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Global energy-related carbon emissions to surge nearly 5% in 2021, led by coal: IEA

21 April 2021 Kevin Adler

The world will see a sharp 4.8% rebound in annual energy-related carbon emissions in 2021, the International Energy Agency (IEA) said, with emissions from coal, natural gas, and China leading the surge.

This increase would counteract nearly all the emissions reductions the IEA observed in 2020 when the global economic slowdown led to a 5.8% reduction in energy-related emissions to 31.5 billion mt.

Issuing what it called a "dire warning," the Paris-based intergovernmental agency said the global economic recovery this year will generate a 1.5-billion mt increase in energy-related carbon emissions to 33 billion mt. It would be the second-highest year's emissions on record, only behind the 33.4-billion mt level of 2019, and would represent a retreat from meeting Paris Agreement goals for 2030 or 2050.

"The economic recovery from the COVID crisis is currently anything but sustainable for our climate," said IEA Executive Director Fatih Birol in a statement on 20 April that accompanied publication of the "Global Energy Review 2021."

The projected emissions increase would be the largest single-year increase since 2010, when emissions surged 1.7 billion mt in the recovery from the global economic recession following the banking crisis of 2007 and 2008, Birol said.

Source: IEA

The findings are predicated on a strong rebound in global economic growth of about 6%. The economic downturn of 2020 hit the transportation industry particularly hard, which led to the largest decline in oil demand in history — 8.5 million barrels/day, or 8.8%. Concurrent with the economic rebound this year, IEA is forecasting a 6% growth rate for oil consumption, or a recovery of 5.4 million b/d.

IHS Markit's latest outlook for global oil demand sees an increase of nearly 6 million b/d from the first to third quarters of this year. "Mainland China's consumption is rising, and pent-up travel demand will fuel gains in Europe and North America—assuming the pandemic is under better control in the coming months," IHS Markit said earlier this month.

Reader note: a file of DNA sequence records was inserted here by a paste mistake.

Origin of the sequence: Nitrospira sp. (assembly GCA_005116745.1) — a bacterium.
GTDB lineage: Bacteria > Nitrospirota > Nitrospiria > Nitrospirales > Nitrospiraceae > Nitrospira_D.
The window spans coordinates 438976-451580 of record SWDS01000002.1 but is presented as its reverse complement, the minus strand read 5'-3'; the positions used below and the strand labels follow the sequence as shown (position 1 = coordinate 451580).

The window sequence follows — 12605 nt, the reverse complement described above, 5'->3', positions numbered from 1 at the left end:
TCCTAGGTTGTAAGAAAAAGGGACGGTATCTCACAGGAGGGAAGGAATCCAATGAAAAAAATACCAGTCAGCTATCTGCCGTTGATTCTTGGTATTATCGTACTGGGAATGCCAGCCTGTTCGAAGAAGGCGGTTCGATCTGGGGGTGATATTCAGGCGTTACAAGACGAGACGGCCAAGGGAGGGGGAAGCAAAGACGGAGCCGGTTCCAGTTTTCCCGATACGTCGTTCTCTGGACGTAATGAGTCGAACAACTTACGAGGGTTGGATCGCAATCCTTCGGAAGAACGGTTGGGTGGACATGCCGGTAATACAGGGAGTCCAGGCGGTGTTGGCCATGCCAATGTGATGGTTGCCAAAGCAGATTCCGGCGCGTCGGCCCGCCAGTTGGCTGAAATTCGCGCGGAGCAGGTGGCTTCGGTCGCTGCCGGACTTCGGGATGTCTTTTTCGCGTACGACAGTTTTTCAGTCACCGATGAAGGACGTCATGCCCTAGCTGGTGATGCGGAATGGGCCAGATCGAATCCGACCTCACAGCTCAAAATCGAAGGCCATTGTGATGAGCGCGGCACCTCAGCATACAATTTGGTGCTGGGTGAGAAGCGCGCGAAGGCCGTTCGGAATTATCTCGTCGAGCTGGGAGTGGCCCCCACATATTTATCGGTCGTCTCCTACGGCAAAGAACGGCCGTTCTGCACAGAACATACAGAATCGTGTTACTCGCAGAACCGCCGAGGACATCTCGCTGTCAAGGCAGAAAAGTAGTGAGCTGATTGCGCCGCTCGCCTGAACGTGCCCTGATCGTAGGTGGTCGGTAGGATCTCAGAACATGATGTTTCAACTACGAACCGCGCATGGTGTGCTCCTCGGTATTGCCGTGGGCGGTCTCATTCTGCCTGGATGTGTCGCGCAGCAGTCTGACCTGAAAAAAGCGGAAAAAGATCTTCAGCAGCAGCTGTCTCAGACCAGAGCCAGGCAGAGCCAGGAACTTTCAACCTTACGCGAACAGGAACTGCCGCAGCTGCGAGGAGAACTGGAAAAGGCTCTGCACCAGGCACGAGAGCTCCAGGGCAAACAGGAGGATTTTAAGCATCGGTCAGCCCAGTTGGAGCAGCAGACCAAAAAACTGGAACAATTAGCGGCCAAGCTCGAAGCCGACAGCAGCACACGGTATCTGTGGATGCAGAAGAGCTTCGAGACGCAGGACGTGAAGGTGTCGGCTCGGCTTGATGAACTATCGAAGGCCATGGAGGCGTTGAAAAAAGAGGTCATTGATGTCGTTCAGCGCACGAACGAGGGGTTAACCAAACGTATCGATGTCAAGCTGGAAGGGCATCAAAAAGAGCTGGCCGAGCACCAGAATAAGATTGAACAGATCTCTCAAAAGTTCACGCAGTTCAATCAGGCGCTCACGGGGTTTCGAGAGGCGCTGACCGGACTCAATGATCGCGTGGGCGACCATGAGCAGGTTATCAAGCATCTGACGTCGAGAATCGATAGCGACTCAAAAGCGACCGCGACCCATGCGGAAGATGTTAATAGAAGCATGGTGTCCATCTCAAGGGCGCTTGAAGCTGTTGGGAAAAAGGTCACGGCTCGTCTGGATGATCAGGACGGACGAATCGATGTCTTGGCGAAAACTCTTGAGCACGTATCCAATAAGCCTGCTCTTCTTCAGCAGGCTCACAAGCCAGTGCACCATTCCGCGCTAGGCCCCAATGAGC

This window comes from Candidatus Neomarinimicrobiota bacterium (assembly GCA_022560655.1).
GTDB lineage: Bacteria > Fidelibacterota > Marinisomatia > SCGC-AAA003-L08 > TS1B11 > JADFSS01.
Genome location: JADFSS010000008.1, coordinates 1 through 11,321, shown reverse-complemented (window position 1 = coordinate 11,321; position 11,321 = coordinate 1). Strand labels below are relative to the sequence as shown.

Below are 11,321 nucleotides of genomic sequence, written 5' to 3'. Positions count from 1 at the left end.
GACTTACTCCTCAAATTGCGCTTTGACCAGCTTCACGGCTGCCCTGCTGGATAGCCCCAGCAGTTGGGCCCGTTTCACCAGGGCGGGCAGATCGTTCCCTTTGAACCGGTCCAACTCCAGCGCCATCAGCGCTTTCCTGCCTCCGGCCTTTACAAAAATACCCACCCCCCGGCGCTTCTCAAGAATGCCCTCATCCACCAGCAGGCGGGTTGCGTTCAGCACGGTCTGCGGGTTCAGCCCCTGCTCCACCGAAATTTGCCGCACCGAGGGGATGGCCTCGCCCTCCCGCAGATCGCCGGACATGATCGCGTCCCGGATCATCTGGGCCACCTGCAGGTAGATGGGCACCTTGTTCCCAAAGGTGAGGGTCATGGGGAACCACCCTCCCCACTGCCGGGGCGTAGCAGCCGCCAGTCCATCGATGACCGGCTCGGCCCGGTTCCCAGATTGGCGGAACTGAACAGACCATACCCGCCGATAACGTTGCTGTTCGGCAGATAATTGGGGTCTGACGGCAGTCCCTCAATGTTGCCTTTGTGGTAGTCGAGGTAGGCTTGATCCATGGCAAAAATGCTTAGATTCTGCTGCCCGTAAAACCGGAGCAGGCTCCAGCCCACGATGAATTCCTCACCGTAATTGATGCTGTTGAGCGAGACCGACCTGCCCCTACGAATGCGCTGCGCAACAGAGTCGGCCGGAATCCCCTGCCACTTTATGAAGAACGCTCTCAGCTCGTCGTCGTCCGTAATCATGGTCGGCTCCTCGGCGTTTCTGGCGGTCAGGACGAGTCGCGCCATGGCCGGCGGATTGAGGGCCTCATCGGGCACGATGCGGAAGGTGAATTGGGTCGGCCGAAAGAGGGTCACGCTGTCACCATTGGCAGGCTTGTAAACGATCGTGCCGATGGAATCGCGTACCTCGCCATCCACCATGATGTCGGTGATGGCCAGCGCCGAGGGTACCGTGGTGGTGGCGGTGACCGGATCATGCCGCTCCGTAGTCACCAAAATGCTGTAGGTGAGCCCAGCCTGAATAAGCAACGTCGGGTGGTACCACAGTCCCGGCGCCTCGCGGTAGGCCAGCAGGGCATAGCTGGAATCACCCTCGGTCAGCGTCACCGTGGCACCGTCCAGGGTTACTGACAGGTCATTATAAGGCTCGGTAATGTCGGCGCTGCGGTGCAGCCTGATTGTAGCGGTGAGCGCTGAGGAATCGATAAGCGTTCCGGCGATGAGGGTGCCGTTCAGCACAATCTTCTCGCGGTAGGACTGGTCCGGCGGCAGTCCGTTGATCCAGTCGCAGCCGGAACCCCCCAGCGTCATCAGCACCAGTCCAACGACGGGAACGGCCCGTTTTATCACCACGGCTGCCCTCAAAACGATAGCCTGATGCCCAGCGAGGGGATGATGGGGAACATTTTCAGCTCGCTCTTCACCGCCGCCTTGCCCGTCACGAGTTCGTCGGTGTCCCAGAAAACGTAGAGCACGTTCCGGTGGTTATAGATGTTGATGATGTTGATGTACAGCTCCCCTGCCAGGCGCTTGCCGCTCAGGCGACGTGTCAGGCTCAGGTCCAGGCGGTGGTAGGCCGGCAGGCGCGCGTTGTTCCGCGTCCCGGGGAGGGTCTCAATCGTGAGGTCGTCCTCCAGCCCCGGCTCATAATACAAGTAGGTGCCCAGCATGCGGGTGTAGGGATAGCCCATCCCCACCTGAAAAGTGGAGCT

But IEA acknowledged the uncertainties inherent in any forecast, given "the pace of global vaccine rollouts, the possible emergence of new variants of COVID-19, and the size and effectiveness of economic stimulus measures."

Emissions by fuel

Similar to oil, coal demand experienced a major decline in 2020, as it fell by 4%, or the largest percentage since World War II. IEA expects a recovery to pre-pandemic levels this year, with emissions from coal use projected to rise by 640 million mt this year, or 4.5%, to 14.8 billion mt. This is just 350 million mt below 2014's all-time record.

"The power sector accounted for just over 40% of the drop in coal use in 2020, but the rapid increase in coal-fired generation in Asia sees it account for three-quarters of the rebound in 2021," IEA said.

This forecast reinforces a finding earlier this month by the environmental group Global Energy Monitor that China added more new coal-fired capacity in 2020 than the rest of the world retired.

Natural gas demand fell by 75 billion cubic meters, or 1.9%, in 2020, but saw a V-shaped recovery that showed new daily record demand by the last quarter of the year. As a result, IEA sees a strong year for gas in 2021, with gains of 3.2% to a new demand record of 3.85 trillion cubic meters.

With record gas demand comes rising emissions. CO2 emissions from gas combustion are expected to increase by more than 215 million mt in 2021 to reach an all-time high of 7.35 million mt of CO2, which is 22% of global CO2 emissions. As people return to work in offices and use other public buildings, this sector will be strong in 2021. "Gas use in buildings and industry accounts for much of the trend, with demand in public and commercial buildings seeing the greatest drop in demand in 2020 but the biggest anticipated recovery in 2021," IEA said.

On the other hand, oil-related emissions are expected to remain well below their record levels for at least another year. Oil-related CO2 emissions fell by 1.2 million mt in 2020, and they are expected to recover by about 650 million mt in 2021, with aviation-related oil demand and emissions lagging behind other forms of transportation.